Thankfully, nothing serious eventuated, but he ceded some rather valuable real estate on his "peace-of-mind" beachhead.

You see, he and I are at about the same station in our journeys with this illness. We're six or seven years into our diagnoses, and we both have equivalent tremors and stiffness. So far, falling hasn't been a concern.

But all Parkinson's patients eventually reach a point where they must address the serious issue of balance and falling. It's a harrowing watershed moment.

Falls can be devastating, physically, mentally and emotionally.

Because I'm like minded, I know the first thought that crept into my friend-brother's brain after his tumble: "Have I just crossed a Rubicon? Am I now a risk for face plants?"

Seriously? I don't think so. I think a series of unique circumstances led to his scary Hawaiian episode. Still, a dangerous notion may have been introduced into his subconscious: "I'm a faller. When will I drop next?"

He can't allow baseless anxiety to encumber him. It's my responsibility to step in and reassure him that his life must continue at its normal expeditious pace. No countenancing fear.

If the situation were reversed, he'd do the same for me.

Brothers look out for each other.

JIM CARNETT lives in Costa Mesa. His column runs Tuesdays.

http://www.dailypilot.com/opinion/tn-dpt-1016-carnett-20121015,0,7829738.story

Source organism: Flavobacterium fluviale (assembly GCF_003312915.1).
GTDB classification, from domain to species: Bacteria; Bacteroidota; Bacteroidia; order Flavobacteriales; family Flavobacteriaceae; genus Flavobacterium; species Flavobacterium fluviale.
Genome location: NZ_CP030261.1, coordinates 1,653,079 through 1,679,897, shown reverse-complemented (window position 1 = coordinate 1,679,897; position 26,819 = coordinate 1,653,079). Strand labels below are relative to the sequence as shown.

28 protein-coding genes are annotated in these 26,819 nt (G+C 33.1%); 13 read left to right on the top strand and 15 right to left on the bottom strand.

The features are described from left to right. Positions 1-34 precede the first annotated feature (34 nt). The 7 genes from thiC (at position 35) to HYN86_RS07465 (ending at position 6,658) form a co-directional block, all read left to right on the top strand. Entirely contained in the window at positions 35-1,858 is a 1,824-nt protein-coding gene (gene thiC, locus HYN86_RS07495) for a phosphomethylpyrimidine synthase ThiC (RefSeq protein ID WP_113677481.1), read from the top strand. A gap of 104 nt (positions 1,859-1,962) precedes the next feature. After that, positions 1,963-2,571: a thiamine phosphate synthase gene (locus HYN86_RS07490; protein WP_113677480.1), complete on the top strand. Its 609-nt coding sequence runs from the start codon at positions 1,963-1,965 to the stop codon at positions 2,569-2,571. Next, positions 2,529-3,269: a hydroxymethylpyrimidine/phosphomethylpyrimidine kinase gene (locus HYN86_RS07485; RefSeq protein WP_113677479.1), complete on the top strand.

Recent News

May 20 - Book Review: Aging in the Key of Humor
May 19 - Press Release: The Michael J. Fox Foundation for Parkinson's Research Joins Multinational Critical Path for Parkinson's Consortium
May 19 - Congress reaches deal to overhaul chemical regulation
May 16 - Lifestyle: Why Parkinson's disease won't stop me rowing across the Pacific
May 16 - Many biomarkers for PD fail to inform on progression
May 10 - Parkinson's Cell Transplant Shows Good Reinnervation at 24 Years
May 7 - Growing art installation gathers stories of living with Parkinson's
May 5 - New technique can provide better cell transplants against Parkinson's disease
May 2 - What's Good For The Heart Is Good For The Brain
Apr 29 - Press Release: FDA approves first drug to treat hallucinations and delusions associated with Parkinson’s disease
Apr 28 - Dopamine-making neurons can be chemically controlled in animal model of Parkinson's
Apr 25 - Lifestyle: Dating with Disease
Apr 25 - Scientific breakthrough in fight against Parkinson's and Alzheimer's
Apr 20 - Breakthrough Parkinson's disease blood test
Apr 15 - Living with Parkinson's
Apr 12 - Tissue biomarker for dementia with Lewy bodies and Parkinson’s disease
Apr 11 - Yoga for Every Body: Experts say yoga can ease pain and improve mobility for people with neurologic conditions
Apr 9 - Commonly prescribed Parkinson's drugs up risk of compulsive gambling, shopping, binge eating, hypersexuality
Apr 7 - Pfizer and IBM Launch Innovative Research Project to Transform Parkinson's Disease Care
Apr 7 - Parkinson's Drug Highly Effective for Resistant Depression